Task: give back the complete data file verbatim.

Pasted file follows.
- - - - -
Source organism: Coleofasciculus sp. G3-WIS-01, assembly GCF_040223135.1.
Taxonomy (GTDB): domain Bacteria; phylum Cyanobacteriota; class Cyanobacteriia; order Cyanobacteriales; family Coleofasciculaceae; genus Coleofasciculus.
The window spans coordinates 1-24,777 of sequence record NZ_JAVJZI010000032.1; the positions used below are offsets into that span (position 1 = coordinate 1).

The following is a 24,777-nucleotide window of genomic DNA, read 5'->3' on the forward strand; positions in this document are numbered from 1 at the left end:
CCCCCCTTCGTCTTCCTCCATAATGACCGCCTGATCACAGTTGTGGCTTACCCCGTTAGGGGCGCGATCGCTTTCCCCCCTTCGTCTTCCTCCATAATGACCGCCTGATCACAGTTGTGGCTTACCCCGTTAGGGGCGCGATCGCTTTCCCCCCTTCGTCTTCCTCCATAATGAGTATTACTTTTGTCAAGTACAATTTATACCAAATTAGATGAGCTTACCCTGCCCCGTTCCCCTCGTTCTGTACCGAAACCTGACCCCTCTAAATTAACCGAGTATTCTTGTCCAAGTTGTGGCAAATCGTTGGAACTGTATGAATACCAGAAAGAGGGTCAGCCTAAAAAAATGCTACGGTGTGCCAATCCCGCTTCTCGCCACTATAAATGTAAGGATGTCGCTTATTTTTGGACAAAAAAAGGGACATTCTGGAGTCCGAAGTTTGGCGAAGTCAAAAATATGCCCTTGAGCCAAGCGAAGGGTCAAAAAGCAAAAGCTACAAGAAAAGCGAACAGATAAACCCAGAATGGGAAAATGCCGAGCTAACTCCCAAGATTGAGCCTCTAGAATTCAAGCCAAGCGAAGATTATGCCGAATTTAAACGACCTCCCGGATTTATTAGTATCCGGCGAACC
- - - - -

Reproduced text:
Source organism: Coleofasciculus sp. G3-WIS-01, assembly GCF_040223135.1.
Taxonomy (GTDB): domain Bacteria; phylum Cyanobacteriota; class Cyanobacteriia; order Cyanobacteriales; family Coleofasciculaceae; genus Coleofasciculus.
The window spans coordinates 1-24,777 of sequence record NZ_JAVJZI010000032.1; the positions used below are offsets into that span (position 1 = coordinate 1).

The following is a 24,777-nucleotide window of genomic DNA, read 5'->3' on the forward strand; positions in this document are numbered from 1 at the left end:
CCCCCCTTCGTCTTCCTCCATAATGACCGCCTGATCACAGTTGTGGCTTACCCCGTTAGGGGCGCGATCGCTTTCCCCCCTTCGTCTTCCTCCATAATGACCGCCTGATCACAGTTGTGGCTTACCCCGTTAGGGGCGCGATCGCTTTCCCCCCTTCGTCTTCCTCCATAATGAGTATTACTTTTGTCAAGTACAATTTATACCAAATTAGATGAGCTTACCCTGCCCCGTTCCCCTCGTTCTGTACCGAAACCTGACCCCTCTAAATTAACCGAGTATTCTTGTCCAAGTTGTGGCAAATCGTTGGAACTGTATGAATACCAGAAAGAGGGTCAGCCTAAAAAAATGCTACGGTGTGCCAATCCCGCTTCTCGCCACTATAAATGTAAGGATGTCGCTTATTTTTGGACAAAAAAAGGGACATTCTGGAGTCCGAAGTTTGGCGAAGTCAAAAATATGCCCTTGAGCCAAGCGAAGGGTCAAAAAGCAAAAGCTACAAGAAAAGCGAACAGATAAACCCAGAATGGGAAAATGCCGAGCTAACTCCCAAGATTGAGCCTCTAGAATTCAAGCCAAGCGAAGATTATGCCGAATTTAAACGACCTCCCGGATTTATTAGTATCCGGCGAACC